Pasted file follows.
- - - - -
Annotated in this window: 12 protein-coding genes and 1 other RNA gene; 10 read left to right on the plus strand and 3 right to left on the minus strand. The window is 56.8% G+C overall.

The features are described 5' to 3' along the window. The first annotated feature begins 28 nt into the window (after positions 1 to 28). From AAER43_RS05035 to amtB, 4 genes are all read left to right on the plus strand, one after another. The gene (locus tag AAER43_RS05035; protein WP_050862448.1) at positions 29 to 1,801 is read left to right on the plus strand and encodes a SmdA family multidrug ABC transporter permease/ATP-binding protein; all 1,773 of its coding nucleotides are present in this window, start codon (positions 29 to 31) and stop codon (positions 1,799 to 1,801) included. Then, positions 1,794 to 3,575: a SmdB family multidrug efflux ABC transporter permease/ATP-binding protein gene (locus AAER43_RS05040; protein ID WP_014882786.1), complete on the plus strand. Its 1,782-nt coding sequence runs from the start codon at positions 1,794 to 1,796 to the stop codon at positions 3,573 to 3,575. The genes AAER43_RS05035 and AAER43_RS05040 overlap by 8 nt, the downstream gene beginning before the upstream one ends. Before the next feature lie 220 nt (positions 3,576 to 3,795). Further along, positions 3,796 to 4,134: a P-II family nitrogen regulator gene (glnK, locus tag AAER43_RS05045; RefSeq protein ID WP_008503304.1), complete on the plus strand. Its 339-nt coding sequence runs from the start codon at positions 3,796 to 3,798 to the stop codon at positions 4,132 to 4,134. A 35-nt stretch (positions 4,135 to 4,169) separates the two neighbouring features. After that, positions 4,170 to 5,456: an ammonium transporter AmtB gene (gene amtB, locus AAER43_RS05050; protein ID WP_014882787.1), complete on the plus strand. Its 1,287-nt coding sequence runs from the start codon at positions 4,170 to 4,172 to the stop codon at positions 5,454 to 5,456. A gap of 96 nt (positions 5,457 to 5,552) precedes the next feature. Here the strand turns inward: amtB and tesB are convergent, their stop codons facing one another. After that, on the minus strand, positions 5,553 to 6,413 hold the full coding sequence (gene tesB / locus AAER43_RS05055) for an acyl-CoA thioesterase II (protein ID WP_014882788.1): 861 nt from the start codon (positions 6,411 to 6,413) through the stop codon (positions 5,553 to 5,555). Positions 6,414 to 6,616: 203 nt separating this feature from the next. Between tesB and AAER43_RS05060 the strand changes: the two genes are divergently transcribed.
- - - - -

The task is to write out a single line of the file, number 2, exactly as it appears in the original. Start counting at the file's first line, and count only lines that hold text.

The features are described 5' to 3' along the window. The first annotated feature begins 28 nt into the window (after positions 1 to 28). From AAER43_RS05035 to amtB, 4 genes are all read left to right on the plus strand, one after another. The gene (locus tag AAER43_RS05035; protein WP_050862448.1) at positions 29 to 1,801 is read left to right on the plus strand and encodes a SmdA family multidrug ABC transporter permease/ATP-binding protein; all 1,773 of its coding nucleotides are present in this window, start codon (positions 29 to 31) and stop codon (positions 1,799 to 1,801) included. Then, positions 1,794 to 3,575: a SmdB family multidrug efflux ABC transporter permease/ATP-binding protein gene (locus AAER43_RS05040; protein ID WP_014882786.1), complete on the plus strand. Its 1,782-nt coding sequence runs from the start codon at positions 1,794 to 1,796 to the stop codon at positions 3,573 to 3,575. The genes AAER43_RS05035 and AAER43_RS05040 overlap by 8 nt, the downstream gene beginning before the upstream one ends. Before the next feature lie 220 nt (positions 3,576 to 3,795). Further along, positions 3,796 to 4,134: a P-II family nitrogen regulator gene (glnK, locus tag AAER43_RS05045; RefSeq protein ID WP_008503304.1), complete on the plus strand. Its 339-nt coding sequence runs from the start codon at positions 3,796 to 3,798 to the stop codon at positions 4,132 to 4,134. A 35-nt stretch (positions 4,135 to 4,169) separates the two neighbouring features. After that, positions 4,170 to 5,456: an ammonium transporter AmtB gene (gene amtB, locus AAER43_RS05050; protein ID WP_014882787.1), complete on the plus strand. Its 1,287-nt coding sequence runs from the start codon at positions 4,170 to 4,172 to the stop codon at positions 5,454 to 5,456. A gap of 96 nt (positions 5,457 to 5,552) precedes the next feature. Here the strand turns inward: amtB and tesB are convergent, their stop codons facing one another. After that, on the minus strand, positions 5,553 to 6,413 hold the full coding sequence (gene tesB / locus AAER43_RS05055) for an acyl-CoA thioesterase II (protein ID WP_014882788.1): 861 nt from the start codon (positions 6,411 to 6,413) through the stop codon (positions 5,553 to 5,555). Positions 6,414 to 6,616: 203 nt separating this feature from the next. Between tesB and AAER43_RS05060 the strand changes: the two genes are divergently transcribed.